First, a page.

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Bile duct

The bile duct is a small channel (tube) through which bile from the liver is delivered into the duodenum.

Bile is a digestive product made by the liver. It acts to emulsify fats, breaking large fat globules into smaller ones. Bile leaves the liver via biliary ducts continuously and is stored in the gall bladder until needed. The biliary ducts combine to form the left and right hepatic ducts, which in turn combine to form the common hepatic duct. During digestion, bile is released by the gallbladder into the cystic duct. The cystic duct joins with the common hepatic duct to form the bile duct. Bile then travels through the bile duct towards the duodenum of the small intestine.

The bile duct joins the pancreatic duct at the hepatopancreatic ampulla, these two ducts then empty their products (bile and pancreatic juice, respectively) together into the duodenum via the major duodenal papilla. Both the bile duct and the pancreatic duct have sphincters which control the emptying of these liquids into the dilated hepatopancreatic ampulla. These sphincters are named the sphincter of bile duct and sphincter of pancreatic duct. As it descends, the bile duct passes posterior to the duodenum then posterior to the head of the pancreas, lying in a fissure (groove) in the pancreatic head.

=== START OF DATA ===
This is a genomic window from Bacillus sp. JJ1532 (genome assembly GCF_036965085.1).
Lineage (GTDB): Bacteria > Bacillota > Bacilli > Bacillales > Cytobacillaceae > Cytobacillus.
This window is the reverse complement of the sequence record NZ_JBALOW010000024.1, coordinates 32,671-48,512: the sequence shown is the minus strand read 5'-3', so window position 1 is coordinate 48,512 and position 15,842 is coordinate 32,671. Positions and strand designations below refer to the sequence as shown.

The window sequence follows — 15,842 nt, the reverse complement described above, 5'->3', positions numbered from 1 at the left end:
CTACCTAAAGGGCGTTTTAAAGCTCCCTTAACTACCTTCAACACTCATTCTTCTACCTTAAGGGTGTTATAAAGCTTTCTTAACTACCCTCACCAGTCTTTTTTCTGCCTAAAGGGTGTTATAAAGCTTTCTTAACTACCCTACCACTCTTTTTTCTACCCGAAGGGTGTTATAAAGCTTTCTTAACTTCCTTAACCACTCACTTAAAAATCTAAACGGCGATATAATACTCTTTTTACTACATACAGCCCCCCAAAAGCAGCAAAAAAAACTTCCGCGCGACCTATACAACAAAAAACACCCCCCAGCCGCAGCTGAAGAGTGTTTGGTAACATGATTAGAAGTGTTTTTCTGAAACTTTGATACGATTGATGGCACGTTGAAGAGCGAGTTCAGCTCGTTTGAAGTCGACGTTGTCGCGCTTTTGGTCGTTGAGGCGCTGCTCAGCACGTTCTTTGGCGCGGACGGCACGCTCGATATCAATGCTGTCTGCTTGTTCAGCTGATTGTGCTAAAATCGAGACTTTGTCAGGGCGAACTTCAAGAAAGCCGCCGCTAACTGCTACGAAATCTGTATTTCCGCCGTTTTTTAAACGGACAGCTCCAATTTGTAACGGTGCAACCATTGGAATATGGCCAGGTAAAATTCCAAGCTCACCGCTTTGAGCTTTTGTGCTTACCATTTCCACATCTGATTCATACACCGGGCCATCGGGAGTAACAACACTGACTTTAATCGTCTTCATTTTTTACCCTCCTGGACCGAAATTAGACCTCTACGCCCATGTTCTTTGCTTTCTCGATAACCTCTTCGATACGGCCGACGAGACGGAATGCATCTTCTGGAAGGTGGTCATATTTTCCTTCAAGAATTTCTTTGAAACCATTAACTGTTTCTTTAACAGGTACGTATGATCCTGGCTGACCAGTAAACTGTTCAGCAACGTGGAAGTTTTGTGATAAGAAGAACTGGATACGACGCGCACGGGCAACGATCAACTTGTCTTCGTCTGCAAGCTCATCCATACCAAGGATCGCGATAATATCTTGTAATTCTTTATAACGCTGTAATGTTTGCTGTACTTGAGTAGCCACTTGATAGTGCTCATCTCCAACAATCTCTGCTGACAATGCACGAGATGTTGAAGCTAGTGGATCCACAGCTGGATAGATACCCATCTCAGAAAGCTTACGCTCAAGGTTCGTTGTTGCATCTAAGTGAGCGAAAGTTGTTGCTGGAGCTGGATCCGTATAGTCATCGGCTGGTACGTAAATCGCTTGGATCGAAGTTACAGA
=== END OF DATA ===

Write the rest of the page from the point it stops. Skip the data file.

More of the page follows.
The portal triad is the name given to three vessels that travel together within the hepatoduodenal ligament of the liver. The three vessels are the hepatic artery, hepatic portal vein and bile duct. The bile duct receives blood supply from four different arteries. The cystic artery supplies the proximal part, the right hepatic artery supplies the middle part, and the posterior superior pancreaticoduodenal artery and gastroduodenal artery supplies the distal part.

Terminology English: Bile duct
Latin: Ductus biliaris
Definition and function The bile duct is a small channel (tube) through which bile from the liver is delivered into the duodenum

Learn more about the liver with this study unit:

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